The Fisheries of Rural Separator
One of Pierce County’s first salmon restoration projects was located within the Rural Separator at Swan Creek. Today, the largest private commercial fish hatchery in Pierce County is located within the Rural Separator at Clear Creek near Pioneer Way. The Puyallup Tribe’s salmon hatchery is also located within the Rural Separator at Diru Creek near Pioneer Way and which results in the release of several million chum salmon annually. One of the Puyallup Tribe’s early Salmon, Steelhead and Char Reports for the Puyallup River Watershed (2002-2003) indicates that at Swan Creek, Chinook, Coho, and Chum salmon were surveyed with Chum in relatively strong numbers. The Swan Creek Survey identifies hundreds of live and spawned-out Chum during year 2002. Similarly, the 2002 report identifies Coho and Chum salmon in Squally Creek. At Clear Creek, Chinook salmon were identified during 2002, as well as large numbers of Chum salmon. At Canyon Creek a culvert apparently delays salmon access and needs to be addressed. At Rody Creek, Chum Salmon are also able to spawn.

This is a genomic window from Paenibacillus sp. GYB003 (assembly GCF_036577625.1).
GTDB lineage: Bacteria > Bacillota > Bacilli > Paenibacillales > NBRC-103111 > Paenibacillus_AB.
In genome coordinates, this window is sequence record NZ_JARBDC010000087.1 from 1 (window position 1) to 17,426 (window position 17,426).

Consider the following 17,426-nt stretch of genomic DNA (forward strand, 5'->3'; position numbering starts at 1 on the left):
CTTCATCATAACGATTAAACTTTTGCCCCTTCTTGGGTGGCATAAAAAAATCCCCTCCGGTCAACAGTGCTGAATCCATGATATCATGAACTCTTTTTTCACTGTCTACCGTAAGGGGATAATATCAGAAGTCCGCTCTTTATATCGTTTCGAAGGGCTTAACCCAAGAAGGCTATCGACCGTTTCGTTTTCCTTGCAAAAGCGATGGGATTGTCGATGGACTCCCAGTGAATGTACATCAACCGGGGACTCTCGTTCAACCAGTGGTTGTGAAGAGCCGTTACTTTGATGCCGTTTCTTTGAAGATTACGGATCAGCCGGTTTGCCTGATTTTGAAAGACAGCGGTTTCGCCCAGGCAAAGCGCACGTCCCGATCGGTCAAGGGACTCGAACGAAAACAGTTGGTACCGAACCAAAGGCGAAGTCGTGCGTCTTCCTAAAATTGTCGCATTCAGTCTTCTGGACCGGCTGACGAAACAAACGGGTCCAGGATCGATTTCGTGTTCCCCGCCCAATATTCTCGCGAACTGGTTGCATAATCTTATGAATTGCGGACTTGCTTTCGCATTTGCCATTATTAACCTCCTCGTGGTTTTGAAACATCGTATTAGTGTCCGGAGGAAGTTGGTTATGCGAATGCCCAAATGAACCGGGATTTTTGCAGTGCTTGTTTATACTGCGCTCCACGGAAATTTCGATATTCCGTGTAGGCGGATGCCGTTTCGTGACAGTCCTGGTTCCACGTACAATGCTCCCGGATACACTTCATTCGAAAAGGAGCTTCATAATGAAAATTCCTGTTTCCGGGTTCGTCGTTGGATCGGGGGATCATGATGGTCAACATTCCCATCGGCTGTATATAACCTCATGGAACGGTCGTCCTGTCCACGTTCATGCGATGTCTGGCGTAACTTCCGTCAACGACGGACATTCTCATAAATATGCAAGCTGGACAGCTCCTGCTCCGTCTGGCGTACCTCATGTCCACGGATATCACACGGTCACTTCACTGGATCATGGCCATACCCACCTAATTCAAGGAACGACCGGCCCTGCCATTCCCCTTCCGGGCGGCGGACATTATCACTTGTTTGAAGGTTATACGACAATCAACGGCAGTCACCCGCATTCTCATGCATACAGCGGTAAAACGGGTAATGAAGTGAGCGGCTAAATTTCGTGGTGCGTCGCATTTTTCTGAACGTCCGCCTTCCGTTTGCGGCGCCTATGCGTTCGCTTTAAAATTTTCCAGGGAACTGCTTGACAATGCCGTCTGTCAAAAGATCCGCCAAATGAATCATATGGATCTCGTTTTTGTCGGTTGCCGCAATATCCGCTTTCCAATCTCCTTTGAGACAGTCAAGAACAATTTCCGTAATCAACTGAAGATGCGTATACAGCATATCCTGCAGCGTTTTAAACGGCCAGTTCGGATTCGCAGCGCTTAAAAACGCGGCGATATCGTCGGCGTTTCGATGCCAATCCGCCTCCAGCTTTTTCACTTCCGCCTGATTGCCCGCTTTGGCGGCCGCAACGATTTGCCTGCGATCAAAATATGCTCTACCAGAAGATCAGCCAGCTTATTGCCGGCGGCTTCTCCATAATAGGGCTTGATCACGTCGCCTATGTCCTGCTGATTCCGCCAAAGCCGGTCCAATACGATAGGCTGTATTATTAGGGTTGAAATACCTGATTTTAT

The numbers of salmon in area creeks demonstrate that a balance or equilibrium has been reached between the natural environment and the Summit-Waller Community. This balance or equilibrium is important, and Puyallup Tribal Fishery biologists have identified water quality and quantity as a major concern in preserving the salmon resource. Together with construction of storm water holding ponds and citizen action, the Rural Separator is widely accepted as an important tool in the preservation of these fisheries and quality of life.